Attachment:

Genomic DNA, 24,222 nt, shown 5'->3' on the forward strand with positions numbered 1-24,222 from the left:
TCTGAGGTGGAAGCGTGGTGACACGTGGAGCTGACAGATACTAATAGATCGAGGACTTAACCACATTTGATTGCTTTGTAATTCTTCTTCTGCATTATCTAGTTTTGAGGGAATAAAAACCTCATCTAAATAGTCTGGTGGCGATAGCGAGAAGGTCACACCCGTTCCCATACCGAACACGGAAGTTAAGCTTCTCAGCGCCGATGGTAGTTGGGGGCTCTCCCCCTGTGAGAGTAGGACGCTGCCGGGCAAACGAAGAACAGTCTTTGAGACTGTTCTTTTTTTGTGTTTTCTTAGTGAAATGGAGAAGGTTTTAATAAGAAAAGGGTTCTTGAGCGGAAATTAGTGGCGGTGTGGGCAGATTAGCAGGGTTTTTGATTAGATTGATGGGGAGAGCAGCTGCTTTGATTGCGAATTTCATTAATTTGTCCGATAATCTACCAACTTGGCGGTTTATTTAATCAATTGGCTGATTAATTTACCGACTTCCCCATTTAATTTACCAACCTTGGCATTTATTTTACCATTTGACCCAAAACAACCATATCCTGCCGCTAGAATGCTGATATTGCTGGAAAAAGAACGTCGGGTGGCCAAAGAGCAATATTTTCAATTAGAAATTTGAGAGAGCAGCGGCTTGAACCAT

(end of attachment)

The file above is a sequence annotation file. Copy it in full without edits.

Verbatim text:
Genomic DNA, 24,222 nt, shown 5'->3' on the forward strand with positions numbered 1-24,222 from the left:
TCTGAGGTGGAAGCGTGGTGACACGTGGAGCTGACAGATACTAATAGATCGAGGACTTAACCACATTTGATTGCTTTGTAATTCTTCTTCTGCATTATCTAGTTTTGAGGGAATAAAAACCTCATCTAAATAGTCTGGTGGCGATAGCGAGAAGGTCACACCCGTTCCCATACCGAACACGGAAGTTAAGCTTCTCAGCGCCGATGGTAGTTGGGGGCTCTCCCCCTGTGAGAGTAGGACGCTGCCGGGCAAACGAAGAACAGTCTTTGAGACTGTTCTTTTTTTGTGTTTTCTTAGTGAAATGGAGAAGGTTTTAATAAGAAAAGGGTTCTTGAGCGGAAATTAGTGGCGGTGTGGGCAGATTAGCAGGGTTTTTGATTAGATTGATGGGGAGAGCAGCTGCTTTGATTGCGAATTTCATTAATTTGTCCGATAATCTACCAACTTGGCGGTTTATTTAATCAATTGGCTGATTAATTTACCGACTTCCCCATTTAATTTACCAACCTTGGCATTTATTTTACCATTTGACCCAAAACAACCATATCCTGCCGCTAGAATGCTGATATTGCTGGAAAAAGAACGTCGGGTGGCCAAAGAGCAATATTTTCAATTAGAAATTTGAGAGAGCAGCGGCTTGAACCAT